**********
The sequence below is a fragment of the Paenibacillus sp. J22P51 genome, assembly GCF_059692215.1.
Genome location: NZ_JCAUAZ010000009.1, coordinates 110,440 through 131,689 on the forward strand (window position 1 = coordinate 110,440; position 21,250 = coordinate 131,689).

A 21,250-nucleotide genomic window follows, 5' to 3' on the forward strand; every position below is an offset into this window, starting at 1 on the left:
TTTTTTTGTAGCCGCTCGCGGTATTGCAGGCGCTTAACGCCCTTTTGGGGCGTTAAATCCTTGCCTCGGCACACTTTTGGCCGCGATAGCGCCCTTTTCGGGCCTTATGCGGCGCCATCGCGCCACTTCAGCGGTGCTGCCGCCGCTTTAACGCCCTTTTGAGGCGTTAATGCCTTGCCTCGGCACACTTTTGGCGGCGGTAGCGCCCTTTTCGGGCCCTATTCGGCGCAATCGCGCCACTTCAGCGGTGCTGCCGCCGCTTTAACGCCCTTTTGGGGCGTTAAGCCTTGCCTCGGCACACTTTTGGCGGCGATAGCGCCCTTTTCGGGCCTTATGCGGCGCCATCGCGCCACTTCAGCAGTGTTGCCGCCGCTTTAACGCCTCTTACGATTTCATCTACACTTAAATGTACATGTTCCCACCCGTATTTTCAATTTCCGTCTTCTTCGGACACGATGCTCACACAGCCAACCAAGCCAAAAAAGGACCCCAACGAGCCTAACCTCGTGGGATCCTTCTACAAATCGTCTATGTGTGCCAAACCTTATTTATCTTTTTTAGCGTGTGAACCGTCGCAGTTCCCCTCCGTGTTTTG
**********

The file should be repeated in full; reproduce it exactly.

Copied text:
The sequence below is a fragment of the Paenibacillus sp. J22P51 genome, assembly GCF_059692215.1.
Genome location: NZ_JCAUAZ010000009.1, coordinates 110,440 through 131,689 on the forward strand (window position 1 = coordinate 110,440; position 21,250 = coordinate 131,689).

A 21,250-nucleotide genomic window follows, 5' to 3' on the forward strand; every position below is an offset into this window, starting at 1 on the left:
TTTTTTTGTAGCCGCTCGCGGTATTGCAGGCGCTTAACGCCCTTTTGGGGCGTTAAATCCTTGCCTCGGCACACTTTTGGCCGCGATAGCGCCCTTTTCGGGCCTTATGCGGCGCCATCGCGCCACTTCAGCGGTGCTGCCGCCGCTTTAACGCCCTTTTGAGGCGTTAATGCCTTGCCTCGGCACACTTTTGGCGGCGGTAGCGCCCTTTTCGGGCCCTATTCGGCGCAATCGCGCCACTTCAGCGGTGCTGCCGCCGCTTTAACGCCCTTTTGGGGCGTTAAGCCTTGCCTCGGCACACTTTTGGCGGCGATAGCGCCCTTTTCGGGCCTTATGCGGCGCCATCGCGCCACTTCAGCAGTGTTGCCGCCGCTTTAACGCCTCTTACGATTTCATCTACACTTAAATGTACATGTTCCCACCCGTATTTTCAATTTCCGTCTTCTTCGGACACGATGCTCACACAGCCAACCAAGCCAAAAAAGGACCCCAACGAGCCTAACCTCGTGGGATCCTTCTACAAATCGTCTATGTGTGCCAAACCTTATTTATCTTTTTTAGCGTGTGAACCGTCGCAGTTCCCCTCCGTGTTTTG